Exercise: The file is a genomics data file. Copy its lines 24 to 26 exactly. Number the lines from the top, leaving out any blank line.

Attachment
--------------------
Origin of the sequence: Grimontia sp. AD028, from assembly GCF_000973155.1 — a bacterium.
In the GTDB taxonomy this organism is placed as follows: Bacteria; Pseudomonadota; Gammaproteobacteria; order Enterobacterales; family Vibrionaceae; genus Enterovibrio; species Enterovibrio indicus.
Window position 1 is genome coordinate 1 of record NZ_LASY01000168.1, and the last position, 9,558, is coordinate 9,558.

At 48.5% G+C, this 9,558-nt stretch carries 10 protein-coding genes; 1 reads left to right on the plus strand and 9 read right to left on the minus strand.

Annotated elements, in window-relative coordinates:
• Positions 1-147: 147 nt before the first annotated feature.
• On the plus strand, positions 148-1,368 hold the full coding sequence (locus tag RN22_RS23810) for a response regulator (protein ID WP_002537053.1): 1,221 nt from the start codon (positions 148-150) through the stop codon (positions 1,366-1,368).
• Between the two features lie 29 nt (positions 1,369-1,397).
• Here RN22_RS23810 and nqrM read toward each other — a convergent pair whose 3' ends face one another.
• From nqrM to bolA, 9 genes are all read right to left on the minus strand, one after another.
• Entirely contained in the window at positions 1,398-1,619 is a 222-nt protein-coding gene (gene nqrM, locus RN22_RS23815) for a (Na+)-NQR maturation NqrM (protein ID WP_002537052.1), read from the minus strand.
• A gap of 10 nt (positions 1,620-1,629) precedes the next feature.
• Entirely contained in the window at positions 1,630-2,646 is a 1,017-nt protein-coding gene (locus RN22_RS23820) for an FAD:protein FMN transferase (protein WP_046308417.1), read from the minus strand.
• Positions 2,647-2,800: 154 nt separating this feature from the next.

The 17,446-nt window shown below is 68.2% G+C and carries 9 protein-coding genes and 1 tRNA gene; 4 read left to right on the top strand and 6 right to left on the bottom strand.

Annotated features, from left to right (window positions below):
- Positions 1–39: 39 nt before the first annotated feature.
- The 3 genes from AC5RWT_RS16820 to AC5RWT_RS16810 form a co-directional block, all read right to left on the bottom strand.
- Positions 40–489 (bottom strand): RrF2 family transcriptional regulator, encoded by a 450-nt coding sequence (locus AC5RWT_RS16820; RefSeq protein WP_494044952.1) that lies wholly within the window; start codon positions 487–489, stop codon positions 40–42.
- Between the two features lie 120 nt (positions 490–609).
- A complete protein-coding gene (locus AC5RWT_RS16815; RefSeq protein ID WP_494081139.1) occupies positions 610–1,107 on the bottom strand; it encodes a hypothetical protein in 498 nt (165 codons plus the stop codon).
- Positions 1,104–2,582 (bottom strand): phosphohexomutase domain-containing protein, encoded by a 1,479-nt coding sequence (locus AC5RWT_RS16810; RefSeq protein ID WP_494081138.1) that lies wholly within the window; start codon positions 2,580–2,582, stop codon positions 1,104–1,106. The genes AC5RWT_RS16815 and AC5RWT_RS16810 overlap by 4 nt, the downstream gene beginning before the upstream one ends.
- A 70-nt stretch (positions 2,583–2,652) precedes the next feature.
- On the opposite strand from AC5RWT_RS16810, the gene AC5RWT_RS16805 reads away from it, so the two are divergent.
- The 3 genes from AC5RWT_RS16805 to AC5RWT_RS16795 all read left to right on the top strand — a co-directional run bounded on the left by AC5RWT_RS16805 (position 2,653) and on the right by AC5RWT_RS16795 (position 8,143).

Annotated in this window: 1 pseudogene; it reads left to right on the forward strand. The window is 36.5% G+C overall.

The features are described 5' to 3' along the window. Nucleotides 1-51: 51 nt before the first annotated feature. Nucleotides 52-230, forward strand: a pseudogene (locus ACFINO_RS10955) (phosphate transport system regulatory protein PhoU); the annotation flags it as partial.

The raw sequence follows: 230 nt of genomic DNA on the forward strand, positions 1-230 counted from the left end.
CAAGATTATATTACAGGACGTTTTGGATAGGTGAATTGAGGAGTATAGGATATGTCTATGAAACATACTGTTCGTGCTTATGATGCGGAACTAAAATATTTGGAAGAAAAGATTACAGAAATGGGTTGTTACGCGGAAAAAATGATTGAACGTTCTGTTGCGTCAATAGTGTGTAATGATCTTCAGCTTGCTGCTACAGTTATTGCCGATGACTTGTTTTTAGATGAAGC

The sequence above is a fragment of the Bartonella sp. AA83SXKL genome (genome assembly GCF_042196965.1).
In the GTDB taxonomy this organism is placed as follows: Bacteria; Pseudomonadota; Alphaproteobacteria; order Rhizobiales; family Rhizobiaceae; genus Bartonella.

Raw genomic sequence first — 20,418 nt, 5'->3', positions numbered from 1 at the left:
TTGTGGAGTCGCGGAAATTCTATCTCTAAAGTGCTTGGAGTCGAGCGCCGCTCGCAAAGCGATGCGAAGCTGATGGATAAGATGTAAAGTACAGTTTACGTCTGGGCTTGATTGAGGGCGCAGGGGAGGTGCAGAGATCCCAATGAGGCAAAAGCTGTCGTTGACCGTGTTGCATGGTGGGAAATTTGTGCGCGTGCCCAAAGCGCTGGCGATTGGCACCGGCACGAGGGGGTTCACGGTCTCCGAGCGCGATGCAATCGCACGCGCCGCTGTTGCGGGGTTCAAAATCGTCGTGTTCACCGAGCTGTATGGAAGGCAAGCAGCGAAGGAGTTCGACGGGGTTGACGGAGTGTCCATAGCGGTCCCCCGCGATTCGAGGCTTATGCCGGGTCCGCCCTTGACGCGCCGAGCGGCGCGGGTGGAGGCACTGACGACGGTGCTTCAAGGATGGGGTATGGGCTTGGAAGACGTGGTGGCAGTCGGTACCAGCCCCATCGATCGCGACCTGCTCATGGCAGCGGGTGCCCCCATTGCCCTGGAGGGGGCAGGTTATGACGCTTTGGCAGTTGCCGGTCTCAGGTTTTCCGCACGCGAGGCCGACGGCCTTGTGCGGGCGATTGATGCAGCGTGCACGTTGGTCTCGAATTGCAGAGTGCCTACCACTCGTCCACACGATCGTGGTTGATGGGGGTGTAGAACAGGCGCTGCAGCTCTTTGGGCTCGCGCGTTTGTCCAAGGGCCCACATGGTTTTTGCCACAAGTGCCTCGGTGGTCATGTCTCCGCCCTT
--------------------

- On the opposite strand from AC5RWT_RS16810, the gene AC5RWT_RS16805 reads away from it, so the two are divergent.
- The 3 genes from AC5RWT_RS16805 to AC5RWT_RS16795 all read left to right on the top strand — a co-directional run bounded on the left by AC5RWT_RS16805 (position 2,653) and on the right by AC5RWT_RS16795 (position 8,143).

Annotated in this window: 1 pseudogene; it reads left to right on the forward strand. The window is 36.5% G+C overall.